Daily

HAVE BRANDS, WILL TRAVEL

Check out these travel-oriented brand activations, modified for the pandemic

Travel, like so many other activities, looks differently amid the pandemic—but the following brands are encouraging consumers to dream about far-flung adventures again, albeit with different approaches.

COORS LIGHT

While some companies have released on-brand and customized Zoom backgrounds for consumers, Coors Light is tapping into the new reality of Zoom ubiquity in a different way: the beer brand is sending five lucky winners on an exotic vacation to the location featured in a winner’s virtual Zoom background. The contest, held from the end of August through October 1st, required that entrants upload a screenshot of themselves in their “ideal video chat background” to a dedicated section of Coors Light’s website, and was part of the brand’s larger “Made to Chill” campaign that included broadcast, digital, and paid social touchpoints.

NATTY LIGHT

Natural Light is holding a contest to send fans on a “Nattified” flight to… nowhere. As it’s unwise to travel during the ongoing pandemic, Natty Light is only having this flight take off and land in the same airport, but the brand is designing the plane to provide such a fun experience that it’s betting the lucky winners won’t care. The contest launched on October 20th; to be considered, participants need to tell their social media followers “what they would name their private jet and why.” In this way, Natty Light is joining other airlines that have chartered flights to nowhere for pent-up consumers, but the brand’s contest setup provides an exciting (and budget-friendly) opportunity for fans of the light beer to engage in such an excursion.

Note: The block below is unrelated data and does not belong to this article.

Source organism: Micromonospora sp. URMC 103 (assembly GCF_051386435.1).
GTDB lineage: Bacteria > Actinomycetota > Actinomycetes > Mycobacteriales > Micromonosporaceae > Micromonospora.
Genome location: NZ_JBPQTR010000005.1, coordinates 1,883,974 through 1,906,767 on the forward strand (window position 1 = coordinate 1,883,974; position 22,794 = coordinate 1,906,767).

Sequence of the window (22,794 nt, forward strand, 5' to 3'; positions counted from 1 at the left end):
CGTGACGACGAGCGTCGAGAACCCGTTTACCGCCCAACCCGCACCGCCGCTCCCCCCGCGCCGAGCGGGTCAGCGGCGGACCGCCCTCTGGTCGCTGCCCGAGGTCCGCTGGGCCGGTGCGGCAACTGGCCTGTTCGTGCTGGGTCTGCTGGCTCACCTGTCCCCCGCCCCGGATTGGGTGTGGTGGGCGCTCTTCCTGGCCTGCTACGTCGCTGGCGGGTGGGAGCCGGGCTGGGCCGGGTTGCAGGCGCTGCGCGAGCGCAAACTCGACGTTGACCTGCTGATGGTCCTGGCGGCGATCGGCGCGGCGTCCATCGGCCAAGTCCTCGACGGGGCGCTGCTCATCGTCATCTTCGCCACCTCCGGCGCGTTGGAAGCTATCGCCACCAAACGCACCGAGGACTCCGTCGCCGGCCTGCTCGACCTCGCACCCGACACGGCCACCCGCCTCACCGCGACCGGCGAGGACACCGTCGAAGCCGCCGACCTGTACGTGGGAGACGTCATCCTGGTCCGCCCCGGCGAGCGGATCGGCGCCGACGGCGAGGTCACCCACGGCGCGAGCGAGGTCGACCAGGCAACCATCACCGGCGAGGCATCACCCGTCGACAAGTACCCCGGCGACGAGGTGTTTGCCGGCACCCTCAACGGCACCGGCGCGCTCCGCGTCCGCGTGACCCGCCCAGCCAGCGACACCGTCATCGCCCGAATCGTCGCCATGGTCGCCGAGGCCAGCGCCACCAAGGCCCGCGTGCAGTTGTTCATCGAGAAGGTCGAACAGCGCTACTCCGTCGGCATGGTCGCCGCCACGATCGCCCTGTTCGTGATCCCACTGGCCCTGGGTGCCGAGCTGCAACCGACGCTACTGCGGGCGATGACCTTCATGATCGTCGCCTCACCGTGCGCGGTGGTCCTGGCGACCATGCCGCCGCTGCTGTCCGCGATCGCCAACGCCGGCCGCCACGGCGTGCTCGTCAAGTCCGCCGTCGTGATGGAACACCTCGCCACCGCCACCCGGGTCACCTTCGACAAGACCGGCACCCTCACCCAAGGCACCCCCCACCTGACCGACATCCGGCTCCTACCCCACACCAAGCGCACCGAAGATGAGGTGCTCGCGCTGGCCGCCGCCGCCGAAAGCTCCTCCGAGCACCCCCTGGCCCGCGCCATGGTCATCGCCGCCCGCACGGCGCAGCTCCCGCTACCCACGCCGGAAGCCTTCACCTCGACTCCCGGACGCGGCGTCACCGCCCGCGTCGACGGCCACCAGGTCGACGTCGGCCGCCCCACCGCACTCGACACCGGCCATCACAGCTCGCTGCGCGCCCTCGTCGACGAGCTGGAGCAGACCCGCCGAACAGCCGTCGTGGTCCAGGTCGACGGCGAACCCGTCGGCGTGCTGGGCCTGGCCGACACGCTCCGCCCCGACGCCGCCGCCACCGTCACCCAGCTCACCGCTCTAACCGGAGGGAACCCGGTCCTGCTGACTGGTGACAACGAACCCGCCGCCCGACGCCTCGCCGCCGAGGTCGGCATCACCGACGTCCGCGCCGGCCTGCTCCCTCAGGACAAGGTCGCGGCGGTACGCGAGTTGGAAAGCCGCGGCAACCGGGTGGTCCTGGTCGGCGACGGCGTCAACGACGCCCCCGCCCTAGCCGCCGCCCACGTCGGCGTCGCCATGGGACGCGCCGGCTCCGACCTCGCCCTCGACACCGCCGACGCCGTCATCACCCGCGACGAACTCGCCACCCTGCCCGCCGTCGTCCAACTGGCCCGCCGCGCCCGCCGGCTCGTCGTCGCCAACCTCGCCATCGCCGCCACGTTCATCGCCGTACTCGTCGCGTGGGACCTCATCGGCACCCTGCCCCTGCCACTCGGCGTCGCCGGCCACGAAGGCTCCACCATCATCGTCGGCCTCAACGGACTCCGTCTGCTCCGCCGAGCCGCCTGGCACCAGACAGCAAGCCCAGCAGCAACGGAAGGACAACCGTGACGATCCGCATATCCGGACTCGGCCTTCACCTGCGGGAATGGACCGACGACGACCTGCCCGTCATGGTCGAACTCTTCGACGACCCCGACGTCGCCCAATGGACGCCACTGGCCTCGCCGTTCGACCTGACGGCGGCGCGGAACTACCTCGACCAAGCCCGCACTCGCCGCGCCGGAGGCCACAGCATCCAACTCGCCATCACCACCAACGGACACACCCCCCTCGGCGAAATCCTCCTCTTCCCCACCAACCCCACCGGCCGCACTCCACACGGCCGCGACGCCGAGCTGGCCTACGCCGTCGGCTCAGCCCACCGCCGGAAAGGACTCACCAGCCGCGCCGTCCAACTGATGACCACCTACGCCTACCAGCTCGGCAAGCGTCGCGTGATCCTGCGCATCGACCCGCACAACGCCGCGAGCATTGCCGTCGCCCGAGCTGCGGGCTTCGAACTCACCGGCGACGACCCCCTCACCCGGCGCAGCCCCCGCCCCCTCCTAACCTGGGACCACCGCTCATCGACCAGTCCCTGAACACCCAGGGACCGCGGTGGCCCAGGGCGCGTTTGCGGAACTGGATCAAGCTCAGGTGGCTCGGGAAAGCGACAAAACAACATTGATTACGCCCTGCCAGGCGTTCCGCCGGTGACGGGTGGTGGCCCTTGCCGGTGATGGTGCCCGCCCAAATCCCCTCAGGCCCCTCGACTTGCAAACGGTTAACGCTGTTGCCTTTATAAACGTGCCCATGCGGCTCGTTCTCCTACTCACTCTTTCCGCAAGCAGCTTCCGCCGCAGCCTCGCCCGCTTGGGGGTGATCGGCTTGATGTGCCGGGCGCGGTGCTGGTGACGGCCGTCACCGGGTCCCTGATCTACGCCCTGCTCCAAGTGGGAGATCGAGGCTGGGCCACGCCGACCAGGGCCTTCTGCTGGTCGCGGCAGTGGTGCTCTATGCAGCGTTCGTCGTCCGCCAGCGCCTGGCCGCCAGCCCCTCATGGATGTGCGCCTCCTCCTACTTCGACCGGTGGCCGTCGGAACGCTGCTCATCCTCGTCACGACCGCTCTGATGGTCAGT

HULU

On the other end of the spectrum, Hulu wants subscribers to “take a vacation in place” with its latest original series—and yes, it’s literally titled Vacation in Place. The show’s debut season includes five episodes, each of which contain immersive and relaxing scenes from “some of the most beautiful places around,” and is intended to give viewers “a mini-vacay” from wherever they are—but presumably their couch.